One report says that this species is tender in most of Britain[9], whilst another says that it succeeds in climatic zone 7 (tolerating frosts down to about -15°c)[5]. A fast-growing but short-lived tree[4]. Most members of this genus are shallow-rooted and will produce suckers if the roots are damaged[7].

Plants in this genus are notably susceptible to honey fungus[5].

Crops

Problems, pests & diseases

Associations & Interactions

There are no interactions listed for Prunus caroliniana. Do you know of an interaction that should be listed here? edit this page to add it.

Polycultures & Guilds

There are no polycultures listed which include Prunus caroliniana.

Descendants

Cultivars

Varieties

None listed.

Subspecies

None listed.

Full Data

This table shows all the data stored for this plant.

Taxonomy
Binomial name
Prunus caroliniana
Genus
Prunus
Family
Rosaceae
Imported References
Edible uses
Medicinal uses
Material uses & Functions
Botanic
Propagation
Cultivation
Environment
Cultivation
Uses
Edible uses
None listed.
Material uses
None listed.
Medicinal uses
None listed.
Functions & Nature
Functions
Provides forage for
Provides shelter for
Environment
Hardiness Zone
7
Heat Zone
?
Water
moderate
Sun
full sun
Shade
light shade
Soil PH
Soil Texture
Soil Water Retention
Environmental Tolerances
  • Strong wind
Ecosystems
Native Climate Zones
None listed.
Adapted Climate Zones
None listed.
Native Geographical Range
None listed.
Native Environment
None listed.
Ecosystem Niche
None listed.
Root Zone Tendancy
None listed.
Life
Deciduous or Evergreen
Herbaceous or Woody
Life Cycle
Growth Rate
Mature Size
Fertility
?
Pollinators
Flower Colour
?
Flower Type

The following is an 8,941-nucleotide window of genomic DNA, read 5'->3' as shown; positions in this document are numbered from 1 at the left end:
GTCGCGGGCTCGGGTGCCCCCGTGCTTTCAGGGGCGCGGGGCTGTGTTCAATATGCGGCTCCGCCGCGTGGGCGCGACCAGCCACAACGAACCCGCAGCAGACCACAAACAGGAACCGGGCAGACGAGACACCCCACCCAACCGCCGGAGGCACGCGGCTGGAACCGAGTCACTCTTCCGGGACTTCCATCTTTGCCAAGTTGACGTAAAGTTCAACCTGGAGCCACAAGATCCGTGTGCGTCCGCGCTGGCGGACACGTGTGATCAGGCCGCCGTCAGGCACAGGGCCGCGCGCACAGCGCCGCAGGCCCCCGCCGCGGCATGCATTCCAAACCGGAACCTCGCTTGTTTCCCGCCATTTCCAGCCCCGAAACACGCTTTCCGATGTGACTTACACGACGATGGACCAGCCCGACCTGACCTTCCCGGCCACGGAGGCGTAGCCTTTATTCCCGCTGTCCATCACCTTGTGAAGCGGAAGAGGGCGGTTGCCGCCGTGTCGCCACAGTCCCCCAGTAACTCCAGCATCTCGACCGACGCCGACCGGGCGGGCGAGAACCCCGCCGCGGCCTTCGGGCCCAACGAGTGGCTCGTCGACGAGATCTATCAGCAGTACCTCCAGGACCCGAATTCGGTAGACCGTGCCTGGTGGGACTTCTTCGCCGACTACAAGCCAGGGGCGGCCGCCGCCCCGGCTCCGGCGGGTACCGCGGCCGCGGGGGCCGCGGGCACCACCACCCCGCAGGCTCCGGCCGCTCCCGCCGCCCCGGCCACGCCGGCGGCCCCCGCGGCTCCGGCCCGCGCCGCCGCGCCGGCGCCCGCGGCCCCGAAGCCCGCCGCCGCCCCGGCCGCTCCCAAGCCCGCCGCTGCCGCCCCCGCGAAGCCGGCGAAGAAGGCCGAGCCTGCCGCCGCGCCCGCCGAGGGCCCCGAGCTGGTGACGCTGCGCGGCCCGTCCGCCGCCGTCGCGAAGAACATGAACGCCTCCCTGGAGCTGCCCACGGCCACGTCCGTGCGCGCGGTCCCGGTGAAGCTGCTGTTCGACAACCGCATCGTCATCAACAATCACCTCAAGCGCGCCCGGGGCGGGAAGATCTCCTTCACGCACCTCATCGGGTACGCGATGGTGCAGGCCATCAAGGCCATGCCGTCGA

References

  1. ? 1.01.1 Tanaka. T. Tanaka's Cyclopaedia of Edible Plants of the World. Keigaku Publishing (1976-00-00)
  2. ? 2.02.12.22.32.42.5 Sargent. C. S. Manual of the Trees of N. America. Dover Publications Inc. New York. ISBN 0-486-20278-X (1965-00-00)
  3. ? 3.03.13.23.3 Vines. R.A. Trees of North Texas University of Texas Press. ISBN 0292780206 (1982-00-00)
  4. ? 4.04.14.24.34.4 Elias. T. The Complete Trees of N. America. Field Guide and Natural History. Van Nostrand Reinhold Co. ISBN 0442238622 (1980-00-00)
  5. ? 5.005.015.025.035.045.055.065.075.085.095.105.115.125.135.14 Huxley. A. The New RHS Dictionary of Gardening. 1992. MacMillan Press ISBN 0-333-47494-5 (1992-00-00)
  6. ? 6.06.16.2 Grae. I. Nature's Colors - Dyes from Plants. MacMillan Publishing Co. New York. ISBN 0-02-544950-8 (1974-00-00)
  7. ? 7.07.17.2 Bown. D. Encyclopaedia of Herbs and their Uses. Dorling Kindersley, London. ISBN 0-7513-020-31 (1995-00-00)
  8. ? Dirr. M. A. and Heuser. M. W. The Reference Manual of Woody Plant Propagation. Athens Ga. Varsity Press ISBN 0942375009 (1987-00-00)
  9. ? 9.09.19.29.39.49.59.6 Bean. W. Trees and Shrubs Hardy in Great Britain. Vol 1 - 4 and Supplement. Murray (1981-00-00)